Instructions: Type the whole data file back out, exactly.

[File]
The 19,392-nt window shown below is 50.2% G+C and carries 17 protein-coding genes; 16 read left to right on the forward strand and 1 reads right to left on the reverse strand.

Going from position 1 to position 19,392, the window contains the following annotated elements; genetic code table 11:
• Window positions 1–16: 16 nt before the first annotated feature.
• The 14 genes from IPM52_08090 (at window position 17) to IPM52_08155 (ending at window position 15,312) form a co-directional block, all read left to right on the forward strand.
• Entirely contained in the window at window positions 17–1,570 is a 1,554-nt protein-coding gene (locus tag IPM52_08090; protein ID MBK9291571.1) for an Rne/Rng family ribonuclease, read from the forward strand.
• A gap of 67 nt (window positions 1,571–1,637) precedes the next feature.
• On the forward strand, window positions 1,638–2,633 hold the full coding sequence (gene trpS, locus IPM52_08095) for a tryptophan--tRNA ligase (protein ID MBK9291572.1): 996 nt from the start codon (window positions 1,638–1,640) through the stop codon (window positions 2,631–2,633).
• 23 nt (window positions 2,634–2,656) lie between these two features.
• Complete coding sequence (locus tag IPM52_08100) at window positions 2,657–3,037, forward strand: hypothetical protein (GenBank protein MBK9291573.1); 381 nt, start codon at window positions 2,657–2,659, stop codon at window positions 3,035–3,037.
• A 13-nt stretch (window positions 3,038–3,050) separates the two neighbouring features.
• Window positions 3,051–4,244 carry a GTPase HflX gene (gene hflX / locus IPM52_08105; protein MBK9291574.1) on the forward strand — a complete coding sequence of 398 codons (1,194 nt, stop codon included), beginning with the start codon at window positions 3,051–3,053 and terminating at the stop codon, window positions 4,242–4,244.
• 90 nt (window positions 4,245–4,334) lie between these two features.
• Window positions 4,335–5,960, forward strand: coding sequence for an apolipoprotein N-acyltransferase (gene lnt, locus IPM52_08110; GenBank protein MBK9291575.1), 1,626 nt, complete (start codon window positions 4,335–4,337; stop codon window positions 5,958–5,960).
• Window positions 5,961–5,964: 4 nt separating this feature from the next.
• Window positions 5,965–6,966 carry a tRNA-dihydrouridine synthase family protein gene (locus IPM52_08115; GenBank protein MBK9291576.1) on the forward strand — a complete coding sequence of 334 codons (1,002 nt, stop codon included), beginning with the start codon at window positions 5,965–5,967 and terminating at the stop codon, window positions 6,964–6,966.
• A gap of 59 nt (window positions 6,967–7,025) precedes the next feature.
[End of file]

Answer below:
The 19,392-nt window shown below is 50.2% G+C and carries 17 protein-coding genes; 16 read left to right on the forward strand and 1 reads right to left on the reverse strand.

Going from position 1 to position 19,392, the window contains the following annotated elements; genetic code table 11:
• Window positions 1–16: 16 nt before the first annotated feature.
• The 14 genes from IPM52_08090 (at window position 17) to IPM52_08155 (ending at window position 15,312) form a co-directional block, all read left to right on the forward strand.
• Entirely contained in the window at window positions 17–1,570 is a 1,554-nt protein-coding gene (locus tag IPM52_08090; protein ID MBK9291571.1) for an Rne/Rng family ribonuclease, read from the forward strand.
• A gap of 67 nt (window positions 1,571–1,637) precedes the next feature.
• On the forward strand, window positions 1,638–2,633 hold the full coding sequence (gene trpS, locus IPM52_08095) for a tryptophan--tRNA ligase (protein ID MBK9291572.1): 996 nt from the start codon (window positions 1,638–1,640) through the stop codon (window positions 2,631–2,633).
• 23 nt (window positions 2,634–2,656) lie between these two features.
• Complete coding sequence (locus tag IPM52_08100) at window positions 2,657–3,037, forward strand: hypothetical protein (GenBank protein MBK9291573.1); 381 nt, start codon at window positions 2,657–2,659, stop codon at window positions 3,035–3,037.
• A 13-nt stretch (window positions 3,038–3,050) separates the two neighbouring features.
• Window positions 3,051–4,244 carry a GTPase HflX gene (gene hflX / locus IPM52_08105; protein MBK9291574.1) on the forward strand — a complete coding sequence of 398 codons (1,194 nt, stop codon included), beginning with the start codon at window positions 3,051–3,053 and terminating at the stop codon, window positions 4,242–4,244.
• 90 nt (window positions 4,245–4,334) lie between these two features.
• Window positions 4,335–5,960, forward strand: coding sequence for an apolipoprotein N-acyltransferase (gene lnt, locus IPM52_08110; GenBank protein MBK9291575.1), 1,626 nt, complete (start codon window positions 4,335–4,337; stop codon window positions 5,958–5,960).
• Window positions 5,961–5,964: 4 nt separating this feature from the next.
• Window positions 5,965–6,966 carry a tRNA-dihydrouridine synthase family protein gene (locus IPM52_08115; GenBank protein MBK9291576.1) on the forward strand — a complete coding sequence of 334 codons (1,002 nt, stop codon included), beginning with the start codon at window positions 5,965–5,967 and terminating at the stop codon, window positions 6,964–6,966.
• A gap of 59 nt (window positions 6,967–7,025) precedes the next feature.